What is at the top of your bucket list?

Travel the east coast and the south in search of my ancestors and their histories.

 

What is your favorite beverage?

I drink lots of water and in the evening I have been known to add something to it.

 

Tell us about the best book you’ve read lately

I have been on a real history kick lately. I am trying to put historical events into my genealogy so I know more about the ancestors than when they were born and when they died. What were their experiences? Why did they move? Two books by Fred Anderson and Andrew Cayton have been helpful. “The Dominion of War” and “The War that Made America.” I would especially recommend “The War that Made America” — it is the history of the French Indian War and covers not just the war but the economy of the times and the colonization of the eastern part of our nation.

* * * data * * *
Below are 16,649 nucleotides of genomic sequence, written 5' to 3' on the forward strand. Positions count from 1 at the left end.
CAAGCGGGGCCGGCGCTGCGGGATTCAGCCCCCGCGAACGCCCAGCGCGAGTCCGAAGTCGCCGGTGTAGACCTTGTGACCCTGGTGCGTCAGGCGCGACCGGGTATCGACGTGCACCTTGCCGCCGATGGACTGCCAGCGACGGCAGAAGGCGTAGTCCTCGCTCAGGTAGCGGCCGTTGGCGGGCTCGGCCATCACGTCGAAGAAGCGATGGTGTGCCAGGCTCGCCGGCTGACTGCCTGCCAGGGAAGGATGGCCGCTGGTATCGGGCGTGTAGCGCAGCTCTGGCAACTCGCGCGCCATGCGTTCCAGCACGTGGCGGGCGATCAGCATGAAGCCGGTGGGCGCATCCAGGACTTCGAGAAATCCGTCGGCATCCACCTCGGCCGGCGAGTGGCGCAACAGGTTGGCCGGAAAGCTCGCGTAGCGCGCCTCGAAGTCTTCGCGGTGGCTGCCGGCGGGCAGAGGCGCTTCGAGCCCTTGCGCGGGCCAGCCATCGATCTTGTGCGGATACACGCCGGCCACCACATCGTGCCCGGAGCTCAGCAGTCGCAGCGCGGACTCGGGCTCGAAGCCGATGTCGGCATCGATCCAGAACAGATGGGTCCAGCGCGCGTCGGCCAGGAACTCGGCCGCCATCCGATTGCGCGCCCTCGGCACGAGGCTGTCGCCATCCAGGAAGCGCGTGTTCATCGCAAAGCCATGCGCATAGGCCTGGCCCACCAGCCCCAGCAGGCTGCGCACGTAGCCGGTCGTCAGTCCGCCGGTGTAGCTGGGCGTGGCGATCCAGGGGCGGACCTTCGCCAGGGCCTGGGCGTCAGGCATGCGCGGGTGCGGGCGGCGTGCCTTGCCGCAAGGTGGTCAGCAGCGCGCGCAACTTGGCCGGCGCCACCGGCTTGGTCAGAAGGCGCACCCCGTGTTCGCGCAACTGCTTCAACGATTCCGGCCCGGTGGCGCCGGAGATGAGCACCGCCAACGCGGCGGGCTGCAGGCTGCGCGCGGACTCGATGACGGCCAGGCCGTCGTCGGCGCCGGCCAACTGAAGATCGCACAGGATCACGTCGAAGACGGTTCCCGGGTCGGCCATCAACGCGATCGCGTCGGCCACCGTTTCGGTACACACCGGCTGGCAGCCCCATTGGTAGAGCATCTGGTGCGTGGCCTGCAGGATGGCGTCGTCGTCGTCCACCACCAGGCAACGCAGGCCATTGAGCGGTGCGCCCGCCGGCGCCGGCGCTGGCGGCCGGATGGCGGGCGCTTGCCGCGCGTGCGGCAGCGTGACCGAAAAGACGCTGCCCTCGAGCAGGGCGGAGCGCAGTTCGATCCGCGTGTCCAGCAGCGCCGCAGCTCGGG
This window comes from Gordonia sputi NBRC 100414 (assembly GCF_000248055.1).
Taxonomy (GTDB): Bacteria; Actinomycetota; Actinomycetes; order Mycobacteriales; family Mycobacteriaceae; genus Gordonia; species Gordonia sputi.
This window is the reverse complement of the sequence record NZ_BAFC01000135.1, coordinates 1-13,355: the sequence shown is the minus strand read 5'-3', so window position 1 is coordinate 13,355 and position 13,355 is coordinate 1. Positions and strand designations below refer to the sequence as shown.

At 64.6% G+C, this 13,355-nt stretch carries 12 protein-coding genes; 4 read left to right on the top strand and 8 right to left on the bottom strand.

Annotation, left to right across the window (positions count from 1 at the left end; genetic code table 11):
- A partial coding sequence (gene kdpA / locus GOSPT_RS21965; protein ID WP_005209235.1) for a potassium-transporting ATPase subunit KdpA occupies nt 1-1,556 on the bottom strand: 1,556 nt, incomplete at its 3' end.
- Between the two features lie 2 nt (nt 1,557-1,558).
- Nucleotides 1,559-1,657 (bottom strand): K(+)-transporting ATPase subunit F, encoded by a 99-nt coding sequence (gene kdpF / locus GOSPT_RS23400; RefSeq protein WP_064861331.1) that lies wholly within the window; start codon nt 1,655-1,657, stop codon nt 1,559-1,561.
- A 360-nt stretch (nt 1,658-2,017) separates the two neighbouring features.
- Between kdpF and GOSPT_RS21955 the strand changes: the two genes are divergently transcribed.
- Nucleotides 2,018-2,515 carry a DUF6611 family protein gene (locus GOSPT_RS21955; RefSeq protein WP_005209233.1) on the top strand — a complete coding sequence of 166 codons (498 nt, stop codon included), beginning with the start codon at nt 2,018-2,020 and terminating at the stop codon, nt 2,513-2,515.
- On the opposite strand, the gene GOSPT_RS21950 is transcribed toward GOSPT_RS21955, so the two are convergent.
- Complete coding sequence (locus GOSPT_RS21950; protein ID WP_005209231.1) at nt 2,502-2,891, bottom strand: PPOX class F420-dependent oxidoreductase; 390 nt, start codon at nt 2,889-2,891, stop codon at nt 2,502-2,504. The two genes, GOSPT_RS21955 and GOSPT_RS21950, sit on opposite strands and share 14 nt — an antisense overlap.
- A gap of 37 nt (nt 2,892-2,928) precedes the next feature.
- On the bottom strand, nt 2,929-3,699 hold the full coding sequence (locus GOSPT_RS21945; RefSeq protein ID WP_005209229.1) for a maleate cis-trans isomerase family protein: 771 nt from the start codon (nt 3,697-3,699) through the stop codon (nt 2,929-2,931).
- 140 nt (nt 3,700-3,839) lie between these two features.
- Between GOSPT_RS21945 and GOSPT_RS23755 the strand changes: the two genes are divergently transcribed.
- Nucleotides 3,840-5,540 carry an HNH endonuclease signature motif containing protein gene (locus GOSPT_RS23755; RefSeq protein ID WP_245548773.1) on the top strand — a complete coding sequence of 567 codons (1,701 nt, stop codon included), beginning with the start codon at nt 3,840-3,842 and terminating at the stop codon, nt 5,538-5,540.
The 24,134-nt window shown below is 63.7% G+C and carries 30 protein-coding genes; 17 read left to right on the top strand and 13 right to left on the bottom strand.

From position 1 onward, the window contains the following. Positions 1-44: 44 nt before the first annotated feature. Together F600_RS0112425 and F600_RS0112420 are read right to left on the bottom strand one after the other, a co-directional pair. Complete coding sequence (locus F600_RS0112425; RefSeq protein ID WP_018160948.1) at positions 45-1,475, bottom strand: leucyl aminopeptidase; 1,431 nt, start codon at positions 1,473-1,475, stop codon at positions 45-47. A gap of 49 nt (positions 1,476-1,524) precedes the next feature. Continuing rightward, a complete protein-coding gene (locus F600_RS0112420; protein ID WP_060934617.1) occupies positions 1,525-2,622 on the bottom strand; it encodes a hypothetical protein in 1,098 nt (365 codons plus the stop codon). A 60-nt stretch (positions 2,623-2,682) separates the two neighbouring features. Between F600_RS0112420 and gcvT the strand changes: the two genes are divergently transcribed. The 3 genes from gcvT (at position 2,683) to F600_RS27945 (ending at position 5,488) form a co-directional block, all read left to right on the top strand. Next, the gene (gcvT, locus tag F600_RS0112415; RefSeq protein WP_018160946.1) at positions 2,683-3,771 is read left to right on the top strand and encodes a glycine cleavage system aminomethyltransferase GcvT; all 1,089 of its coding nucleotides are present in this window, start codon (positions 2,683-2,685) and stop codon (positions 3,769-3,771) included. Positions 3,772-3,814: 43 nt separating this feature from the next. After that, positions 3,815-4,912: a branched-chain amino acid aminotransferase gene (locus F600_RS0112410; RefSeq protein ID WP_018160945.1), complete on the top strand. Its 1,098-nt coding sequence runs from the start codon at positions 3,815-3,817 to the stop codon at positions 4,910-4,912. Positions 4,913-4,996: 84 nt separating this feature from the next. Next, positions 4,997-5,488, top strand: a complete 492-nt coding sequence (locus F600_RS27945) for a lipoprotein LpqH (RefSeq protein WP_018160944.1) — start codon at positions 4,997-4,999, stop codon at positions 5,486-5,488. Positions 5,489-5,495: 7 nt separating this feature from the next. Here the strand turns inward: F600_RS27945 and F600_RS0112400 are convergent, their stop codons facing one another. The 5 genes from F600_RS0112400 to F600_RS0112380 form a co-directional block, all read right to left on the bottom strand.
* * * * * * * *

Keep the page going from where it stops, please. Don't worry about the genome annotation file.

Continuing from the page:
Your most prized possession?

I don’t think I have one. However, my dishwasher went out the other day and I didn’t like having to wash dishes by hand so maybe I prize my new dishwasher.

 

What’s the funniest thing that ever happened to you?

I can’t think of one thing. I have a pretty good sense of humor so sometimes it is what I do to others.

 

What is your guiltiest pleasure?

Reading a book by a swimming pool in the sun.

 

What’s the one question we didn’t ask that you’d like to answer?

Can’t think of any.